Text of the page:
Last week, we caught up with Patricia Bramhall, founder of Tydak Consulting Services, a technology services company, who shared her thoughts on the freelance economy from her firm’s point of view.
Pat is a recognized thought leader, speaker, and expert in IT Service Management (ITSM) and is certified in Information Technology Implementation Library (ITIL).
This week, Pat and I dive deeper into on-demand work from the perspective of the employer.
Now that so many freelancer platforms have sprung up, many employers think they can hop on the on-demand bandwagon. Not so fast, though!
In case you’re not entirely familiar with what makes someone an “employee” (under the eyes of the law), you should definitely consult your state’s guidelines. In California, you can find the “Employment Determination Guide” here: http://www.edd.ca.gov/pdf_pub_ctr/de38.pdf Or, if you feel like relaxing this evening with some juicy IRS reading material, check this out: https://www.irs.gov/pub/irs-pdf/p15a.pdf
For reference, Pat and Tydak’s nine-page consultants’ contract has a host of provisions for the freelancer, including:
- using their own office equipment
- setting their own hours
- using their own car (and providing adequate auto insurance)
- not working full-time for a single company, on an ongoing basis, for longer than one calendar year
- and much more.
You should also be aware of reporting requirements. California’s Employment Development Department (EDD) requires that if you hire an independent contractor, who is an individual or sole proprietor—and pay that person more than $600 total—you must report doing so within 20 days. More on that here: http://www.edd.ca.gov/payroll_taxes/independent_contractor_reporting.htm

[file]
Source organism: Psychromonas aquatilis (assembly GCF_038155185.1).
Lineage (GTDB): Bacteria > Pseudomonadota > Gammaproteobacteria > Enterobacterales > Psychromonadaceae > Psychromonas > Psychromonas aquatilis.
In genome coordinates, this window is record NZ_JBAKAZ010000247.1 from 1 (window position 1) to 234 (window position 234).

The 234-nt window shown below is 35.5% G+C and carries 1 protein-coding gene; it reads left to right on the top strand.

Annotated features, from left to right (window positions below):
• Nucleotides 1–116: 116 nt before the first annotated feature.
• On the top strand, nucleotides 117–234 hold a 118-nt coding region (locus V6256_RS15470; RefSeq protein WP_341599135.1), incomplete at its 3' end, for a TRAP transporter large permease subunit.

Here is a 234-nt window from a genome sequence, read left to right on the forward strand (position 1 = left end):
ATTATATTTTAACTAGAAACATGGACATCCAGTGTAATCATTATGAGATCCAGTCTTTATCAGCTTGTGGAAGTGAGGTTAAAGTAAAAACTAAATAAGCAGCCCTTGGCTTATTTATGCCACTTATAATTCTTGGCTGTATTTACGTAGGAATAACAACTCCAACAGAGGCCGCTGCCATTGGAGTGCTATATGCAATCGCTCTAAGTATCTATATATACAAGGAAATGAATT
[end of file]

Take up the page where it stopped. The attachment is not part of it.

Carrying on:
The EDD has been making small businesses in California shudder in recent years. Indeed, the contractor vs. employee witch hunt is no longer reserved just for “big companies.” It’s a smart move to protect yourself on both sides with a legal contract that clarifies the consultant/freelancer/contractor relationship you are both getting into. Be aware, though, that just because you’ve called someone a freelancer, that doesn’t necessarily mean that they are–even if the freelancer agrees to the verbiage, too.
A friend of mine who has been working freelance for years relayed a story whereby a business asked her to sign a contractor agreement, and then proceeded to tell her that she must be on-site from 9:00 to 5:00…thereby immediately negating her status as a contractor!
The bottom line is that not properly classifying an on-demand worker as an employee often results in fines, penalties, and back taxes. A July 2011 newsletter of the American Bar Association stated that “a federal study contends that an estimated 3.4 million employees are classified as independent contractors when they should be reported as employees.”
I’m sure that number has skyrocketed in the past five years…and these waters will only become muddier. This seems like a negative note to end on, but rest assured this is not the only post on this particular topic. Be sure to check out last week’s overview of the freelance economy from the employer’s perspective and next week’s post on best practices for the new on-demand workforce.
So, readers, how does all of this sit with you–be you a freelancer or employer? What do you wish you had known earlier? What’s still confusing? Post your comments below!